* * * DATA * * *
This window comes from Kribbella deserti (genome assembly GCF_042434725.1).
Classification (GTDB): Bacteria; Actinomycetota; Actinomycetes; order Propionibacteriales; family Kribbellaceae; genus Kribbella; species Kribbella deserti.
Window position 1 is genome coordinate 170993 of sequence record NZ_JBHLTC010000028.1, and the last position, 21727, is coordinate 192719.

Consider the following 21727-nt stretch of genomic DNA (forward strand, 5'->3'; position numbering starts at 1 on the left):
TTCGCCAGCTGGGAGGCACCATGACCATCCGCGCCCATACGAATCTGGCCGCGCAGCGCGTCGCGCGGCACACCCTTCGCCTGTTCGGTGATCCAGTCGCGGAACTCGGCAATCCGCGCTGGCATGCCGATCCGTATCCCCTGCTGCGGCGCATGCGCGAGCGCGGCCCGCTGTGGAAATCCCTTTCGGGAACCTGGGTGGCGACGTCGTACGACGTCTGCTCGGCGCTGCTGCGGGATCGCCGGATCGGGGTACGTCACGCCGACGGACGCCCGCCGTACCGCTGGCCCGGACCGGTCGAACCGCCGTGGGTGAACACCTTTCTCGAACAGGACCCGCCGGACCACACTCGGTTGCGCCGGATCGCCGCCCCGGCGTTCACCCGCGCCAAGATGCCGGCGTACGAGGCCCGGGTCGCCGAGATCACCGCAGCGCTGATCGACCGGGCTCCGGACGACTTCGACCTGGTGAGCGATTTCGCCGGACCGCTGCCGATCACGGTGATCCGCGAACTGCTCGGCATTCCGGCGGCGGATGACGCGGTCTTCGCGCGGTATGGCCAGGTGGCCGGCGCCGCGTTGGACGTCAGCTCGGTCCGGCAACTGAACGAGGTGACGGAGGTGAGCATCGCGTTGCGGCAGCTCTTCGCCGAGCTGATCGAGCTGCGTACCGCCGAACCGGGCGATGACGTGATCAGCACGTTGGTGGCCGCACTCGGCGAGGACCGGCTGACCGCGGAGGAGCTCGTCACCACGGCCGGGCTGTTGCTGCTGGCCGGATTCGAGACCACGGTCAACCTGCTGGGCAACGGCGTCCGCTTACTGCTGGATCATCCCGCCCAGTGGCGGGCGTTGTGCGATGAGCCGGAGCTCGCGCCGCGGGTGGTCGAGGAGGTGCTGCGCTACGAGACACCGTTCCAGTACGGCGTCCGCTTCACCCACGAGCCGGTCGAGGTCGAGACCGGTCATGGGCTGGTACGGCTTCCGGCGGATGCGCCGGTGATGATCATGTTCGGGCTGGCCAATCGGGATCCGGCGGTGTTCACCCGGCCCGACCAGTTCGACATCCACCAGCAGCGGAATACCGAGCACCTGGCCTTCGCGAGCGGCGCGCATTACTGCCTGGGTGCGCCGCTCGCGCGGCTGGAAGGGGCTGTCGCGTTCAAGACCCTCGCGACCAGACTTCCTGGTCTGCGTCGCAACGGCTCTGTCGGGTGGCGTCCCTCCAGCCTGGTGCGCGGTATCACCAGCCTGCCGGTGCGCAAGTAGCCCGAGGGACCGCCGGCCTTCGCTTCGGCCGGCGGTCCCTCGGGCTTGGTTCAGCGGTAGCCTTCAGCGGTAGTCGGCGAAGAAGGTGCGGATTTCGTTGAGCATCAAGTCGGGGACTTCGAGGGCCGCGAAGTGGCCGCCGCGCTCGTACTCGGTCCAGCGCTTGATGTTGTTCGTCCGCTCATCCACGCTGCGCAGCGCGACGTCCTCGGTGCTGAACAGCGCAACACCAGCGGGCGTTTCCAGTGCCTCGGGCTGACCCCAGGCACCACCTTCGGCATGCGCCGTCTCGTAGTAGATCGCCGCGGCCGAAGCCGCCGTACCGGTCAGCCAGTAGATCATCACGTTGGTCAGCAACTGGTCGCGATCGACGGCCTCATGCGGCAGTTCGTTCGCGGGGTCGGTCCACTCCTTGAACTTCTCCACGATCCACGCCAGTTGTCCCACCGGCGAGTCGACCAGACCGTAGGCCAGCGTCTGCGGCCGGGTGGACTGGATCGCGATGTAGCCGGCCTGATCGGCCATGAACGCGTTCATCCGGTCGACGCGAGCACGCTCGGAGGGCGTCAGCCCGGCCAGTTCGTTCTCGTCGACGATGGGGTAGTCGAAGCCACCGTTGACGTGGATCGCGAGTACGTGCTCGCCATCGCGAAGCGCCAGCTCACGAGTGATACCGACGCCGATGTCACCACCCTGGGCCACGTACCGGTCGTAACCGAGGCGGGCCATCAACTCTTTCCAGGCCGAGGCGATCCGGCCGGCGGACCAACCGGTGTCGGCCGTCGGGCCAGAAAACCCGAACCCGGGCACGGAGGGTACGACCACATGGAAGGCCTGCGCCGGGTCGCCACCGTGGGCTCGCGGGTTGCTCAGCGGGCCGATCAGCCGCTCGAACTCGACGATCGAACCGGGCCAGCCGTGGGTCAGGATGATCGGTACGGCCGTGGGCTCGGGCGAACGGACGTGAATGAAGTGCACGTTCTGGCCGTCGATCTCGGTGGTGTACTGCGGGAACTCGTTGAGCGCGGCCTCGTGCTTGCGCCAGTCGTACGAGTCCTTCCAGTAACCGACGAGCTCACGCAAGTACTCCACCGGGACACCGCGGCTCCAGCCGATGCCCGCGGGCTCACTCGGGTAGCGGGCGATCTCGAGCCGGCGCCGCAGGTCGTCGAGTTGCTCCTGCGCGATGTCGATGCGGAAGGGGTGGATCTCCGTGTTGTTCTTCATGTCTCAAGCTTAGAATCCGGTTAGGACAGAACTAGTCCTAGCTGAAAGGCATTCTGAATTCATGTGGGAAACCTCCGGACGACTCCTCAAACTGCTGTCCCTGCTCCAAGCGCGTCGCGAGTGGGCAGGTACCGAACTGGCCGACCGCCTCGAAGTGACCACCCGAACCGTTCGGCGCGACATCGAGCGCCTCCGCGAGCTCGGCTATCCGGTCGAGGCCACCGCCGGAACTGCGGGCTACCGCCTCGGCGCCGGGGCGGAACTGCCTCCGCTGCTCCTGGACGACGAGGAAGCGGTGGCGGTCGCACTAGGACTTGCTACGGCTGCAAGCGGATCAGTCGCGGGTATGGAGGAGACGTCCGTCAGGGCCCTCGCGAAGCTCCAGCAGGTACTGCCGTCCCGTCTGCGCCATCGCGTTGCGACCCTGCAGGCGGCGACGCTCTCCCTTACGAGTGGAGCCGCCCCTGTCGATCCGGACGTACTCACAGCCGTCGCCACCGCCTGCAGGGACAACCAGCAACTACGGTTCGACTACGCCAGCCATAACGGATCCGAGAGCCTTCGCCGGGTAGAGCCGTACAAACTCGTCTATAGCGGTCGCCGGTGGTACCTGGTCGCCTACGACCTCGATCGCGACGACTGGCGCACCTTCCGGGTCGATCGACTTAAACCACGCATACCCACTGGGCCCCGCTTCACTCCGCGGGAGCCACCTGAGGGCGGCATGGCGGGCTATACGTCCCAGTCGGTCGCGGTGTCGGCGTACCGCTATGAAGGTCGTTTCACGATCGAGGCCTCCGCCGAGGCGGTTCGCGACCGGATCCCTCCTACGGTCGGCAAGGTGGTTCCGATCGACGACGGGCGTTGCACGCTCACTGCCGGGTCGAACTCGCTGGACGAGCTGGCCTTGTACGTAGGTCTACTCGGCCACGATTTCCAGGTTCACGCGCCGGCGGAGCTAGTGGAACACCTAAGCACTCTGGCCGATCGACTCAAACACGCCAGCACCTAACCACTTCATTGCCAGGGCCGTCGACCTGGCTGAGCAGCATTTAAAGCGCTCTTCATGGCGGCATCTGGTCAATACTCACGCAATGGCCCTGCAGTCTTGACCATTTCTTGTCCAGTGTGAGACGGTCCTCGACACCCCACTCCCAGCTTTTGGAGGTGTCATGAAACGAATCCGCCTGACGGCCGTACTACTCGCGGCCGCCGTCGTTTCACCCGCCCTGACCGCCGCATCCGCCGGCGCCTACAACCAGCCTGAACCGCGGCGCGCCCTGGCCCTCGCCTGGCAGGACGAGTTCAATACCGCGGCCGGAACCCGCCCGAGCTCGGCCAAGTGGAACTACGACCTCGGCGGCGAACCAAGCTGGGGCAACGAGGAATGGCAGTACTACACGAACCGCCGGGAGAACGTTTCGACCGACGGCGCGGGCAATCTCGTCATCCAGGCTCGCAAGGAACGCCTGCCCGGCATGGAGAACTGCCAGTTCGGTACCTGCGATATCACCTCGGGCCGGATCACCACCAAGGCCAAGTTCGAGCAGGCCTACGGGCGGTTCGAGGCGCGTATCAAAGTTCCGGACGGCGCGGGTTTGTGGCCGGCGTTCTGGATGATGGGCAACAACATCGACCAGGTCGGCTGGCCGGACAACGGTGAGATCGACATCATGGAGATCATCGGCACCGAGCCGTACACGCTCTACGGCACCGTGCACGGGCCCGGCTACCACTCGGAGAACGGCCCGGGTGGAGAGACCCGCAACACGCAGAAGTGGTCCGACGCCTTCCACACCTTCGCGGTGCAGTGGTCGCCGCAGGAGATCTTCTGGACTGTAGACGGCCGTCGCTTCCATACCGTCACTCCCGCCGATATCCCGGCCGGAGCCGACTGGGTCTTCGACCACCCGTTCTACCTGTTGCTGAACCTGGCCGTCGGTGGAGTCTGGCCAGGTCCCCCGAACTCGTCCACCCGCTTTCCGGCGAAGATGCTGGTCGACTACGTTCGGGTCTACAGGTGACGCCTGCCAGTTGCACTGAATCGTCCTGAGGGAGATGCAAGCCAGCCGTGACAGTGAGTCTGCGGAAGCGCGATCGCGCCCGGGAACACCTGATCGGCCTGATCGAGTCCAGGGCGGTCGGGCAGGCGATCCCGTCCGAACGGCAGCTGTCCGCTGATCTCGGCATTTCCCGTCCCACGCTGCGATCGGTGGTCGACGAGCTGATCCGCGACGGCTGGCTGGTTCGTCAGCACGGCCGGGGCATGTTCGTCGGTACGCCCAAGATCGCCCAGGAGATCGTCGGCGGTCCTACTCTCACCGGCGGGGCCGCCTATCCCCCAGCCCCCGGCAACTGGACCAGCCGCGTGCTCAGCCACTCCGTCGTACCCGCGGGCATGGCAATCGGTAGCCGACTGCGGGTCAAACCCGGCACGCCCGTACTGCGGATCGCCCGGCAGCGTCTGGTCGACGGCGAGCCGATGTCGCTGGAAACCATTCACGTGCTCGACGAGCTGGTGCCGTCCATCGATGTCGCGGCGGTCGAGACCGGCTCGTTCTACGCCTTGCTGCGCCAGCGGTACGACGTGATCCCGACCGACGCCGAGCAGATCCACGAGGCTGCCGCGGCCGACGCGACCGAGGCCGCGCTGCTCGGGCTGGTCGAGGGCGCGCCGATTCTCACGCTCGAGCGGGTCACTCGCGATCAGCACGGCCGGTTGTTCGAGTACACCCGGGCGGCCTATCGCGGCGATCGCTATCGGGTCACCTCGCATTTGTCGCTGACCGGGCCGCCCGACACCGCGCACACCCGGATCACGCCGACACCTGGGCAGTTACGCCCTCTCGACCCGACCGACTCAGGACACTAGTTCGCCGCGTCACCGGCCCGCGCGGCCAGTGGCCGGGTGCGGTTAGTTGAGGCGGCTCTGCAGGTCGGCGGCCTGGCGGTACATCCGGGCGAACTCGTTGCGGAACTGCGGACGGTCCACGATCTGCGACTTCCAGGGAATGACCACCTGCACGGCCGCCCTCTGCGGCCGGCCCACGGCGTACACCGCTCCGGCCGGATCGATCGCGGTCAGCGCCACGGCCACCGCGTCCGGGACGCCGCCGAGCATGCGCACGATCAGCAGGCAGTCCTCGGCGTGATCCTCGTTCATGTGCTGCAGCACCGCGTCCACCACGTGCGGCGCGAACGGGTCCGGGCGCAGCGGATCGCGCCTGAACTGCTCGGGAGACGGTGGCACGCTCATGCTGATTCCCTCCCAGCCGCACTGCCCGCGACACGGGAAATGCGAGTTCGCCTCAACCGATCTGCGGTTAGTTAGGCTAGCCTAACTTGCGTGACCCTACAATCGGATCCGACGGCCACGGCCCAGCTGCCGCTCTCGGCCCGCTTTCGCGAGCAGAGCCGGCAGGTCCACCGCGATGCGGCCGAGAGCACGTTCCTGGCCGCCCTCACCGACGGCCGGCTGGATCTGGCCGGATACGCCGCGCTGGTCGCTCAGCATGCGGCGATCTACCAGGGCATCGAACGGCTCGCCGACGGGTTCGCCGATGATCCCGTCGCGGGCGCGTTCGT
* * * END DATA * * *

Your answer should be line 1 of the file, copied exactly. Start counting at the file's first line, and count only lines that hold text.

This window comes from Kribbella deserti (genome assembly GCF_042434725.1).